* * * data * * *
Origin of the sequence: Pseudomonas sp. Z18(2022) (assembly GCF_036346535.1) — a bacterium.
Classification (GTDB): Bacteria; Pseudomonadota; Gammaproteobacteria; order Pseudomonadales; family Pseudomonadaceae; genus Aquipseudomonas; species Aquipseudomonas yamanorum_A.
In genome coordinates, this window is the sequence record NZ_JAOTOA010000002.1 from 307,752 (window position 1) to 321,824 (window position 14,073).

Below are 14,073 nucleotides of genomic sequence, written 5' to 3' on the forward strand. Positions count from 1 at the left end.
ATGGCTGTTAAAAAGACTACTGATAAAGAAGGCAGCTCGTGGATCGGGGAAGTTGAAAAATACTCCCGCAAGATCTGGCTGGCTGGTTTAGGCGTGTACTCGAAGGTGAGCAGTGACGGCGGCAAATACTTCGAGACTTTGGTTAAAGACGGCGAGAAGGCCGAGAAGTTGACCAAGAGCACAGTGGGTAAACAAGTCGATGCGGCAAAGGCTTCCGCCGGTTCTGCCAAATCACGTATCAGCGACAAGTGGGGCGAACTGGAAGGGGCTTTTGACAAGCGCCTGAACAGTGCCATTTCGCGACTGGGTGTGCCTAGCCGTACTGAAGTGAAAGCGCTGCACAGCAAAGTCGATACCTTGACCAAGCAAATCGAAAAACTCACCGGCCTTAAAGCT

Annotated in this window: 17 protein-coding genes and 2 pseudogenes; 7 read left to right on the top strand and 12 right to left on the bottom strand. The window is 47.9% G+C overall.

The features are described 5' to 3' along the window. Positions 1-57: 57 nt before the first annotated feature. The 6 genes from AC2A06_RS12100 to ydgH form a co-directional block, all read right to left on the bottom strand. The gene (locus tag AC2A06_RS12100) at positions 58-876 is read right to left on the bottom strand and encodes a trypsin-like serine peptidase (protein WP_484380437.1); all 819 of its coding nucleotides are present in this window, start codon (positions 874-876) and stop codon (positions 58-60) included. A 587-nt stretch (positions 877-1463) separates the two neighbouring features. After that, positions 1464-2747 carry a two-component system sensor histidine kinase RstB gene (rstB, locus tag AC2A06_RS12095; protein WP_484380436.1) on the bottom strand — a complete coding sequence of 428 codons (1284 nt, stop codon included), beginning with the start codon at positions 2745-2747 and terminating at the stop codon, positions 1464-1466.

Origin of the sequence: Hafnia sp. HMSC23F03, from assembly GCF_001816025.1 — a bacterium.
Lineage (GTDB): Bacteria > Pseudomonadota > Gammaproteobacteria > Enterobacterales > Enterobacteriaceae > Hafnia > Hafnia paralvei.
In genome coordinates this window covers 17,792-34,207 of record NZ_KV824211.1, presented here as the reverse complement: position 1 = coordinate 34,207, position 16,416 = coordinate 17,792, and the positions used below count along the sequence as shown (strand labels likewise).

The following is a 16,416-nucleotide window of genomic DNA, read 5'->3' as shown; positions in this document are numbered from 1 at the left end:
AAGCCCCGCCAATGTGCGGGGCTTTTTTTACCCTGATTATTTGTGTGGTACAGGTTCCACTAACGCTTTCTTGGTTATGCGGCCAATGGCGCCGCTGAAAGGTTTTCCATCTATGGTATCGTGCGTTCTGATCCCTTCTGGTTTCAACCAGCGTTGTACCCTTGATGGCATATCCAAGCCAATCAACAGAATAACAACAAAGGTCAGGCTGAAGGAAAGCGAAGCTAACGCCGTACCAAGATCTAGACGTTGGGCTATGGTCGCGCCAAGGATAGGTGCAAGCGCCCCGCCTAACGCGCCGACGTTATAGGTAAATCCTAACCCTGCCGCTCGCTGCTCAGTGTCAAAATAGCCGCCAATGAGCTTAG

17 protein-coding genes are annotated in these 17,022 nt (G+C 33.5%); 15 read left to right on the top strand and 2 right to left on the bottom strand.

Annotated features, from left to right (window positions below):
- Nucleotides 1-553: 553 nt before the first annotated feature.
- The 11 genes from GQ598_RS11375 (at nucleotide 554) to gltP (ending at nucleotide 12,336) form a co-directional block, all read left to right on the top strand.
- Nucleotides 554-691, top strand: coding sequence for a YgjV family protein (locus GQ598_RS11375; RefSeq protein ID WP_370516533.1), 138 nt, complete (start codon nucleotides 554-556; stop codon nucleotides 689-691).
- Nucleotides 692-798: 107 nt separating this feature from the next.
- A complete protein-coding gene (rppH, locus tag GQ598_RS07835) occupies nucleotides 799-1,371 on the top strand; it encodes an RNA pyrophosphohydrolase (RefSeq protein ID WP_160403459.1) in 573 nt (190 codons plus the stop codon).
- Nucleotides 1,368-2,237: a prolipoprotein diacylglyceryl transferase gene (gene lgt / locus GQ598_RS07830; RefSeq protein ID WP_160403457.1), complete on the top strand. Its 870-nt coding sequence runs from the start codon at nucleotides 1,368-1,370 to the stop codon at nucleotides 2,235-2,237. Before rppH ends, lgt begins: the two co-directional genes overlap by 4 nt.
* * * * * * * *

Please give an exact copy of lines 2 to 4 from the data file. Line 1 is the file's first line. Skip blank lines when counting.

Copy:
Classification (GTDB): Bacteria; Pseudomonadota; Gammaproteobacteria; order Pseudomonadales; family Pseudomonadaceae; genus Aquipseudomonas; species Aquipseudomonas yamanorum_A.
In genome coordinates, this window is the sequence record NZ_JAOTOA010000002.1 from 307,752 (window position 1) to 321,824 (window position 14,073).

Below are 14,073 nucleotides of genomic sequence, written 5' to 3' on the forward strand. Positions count from 1 at the left end.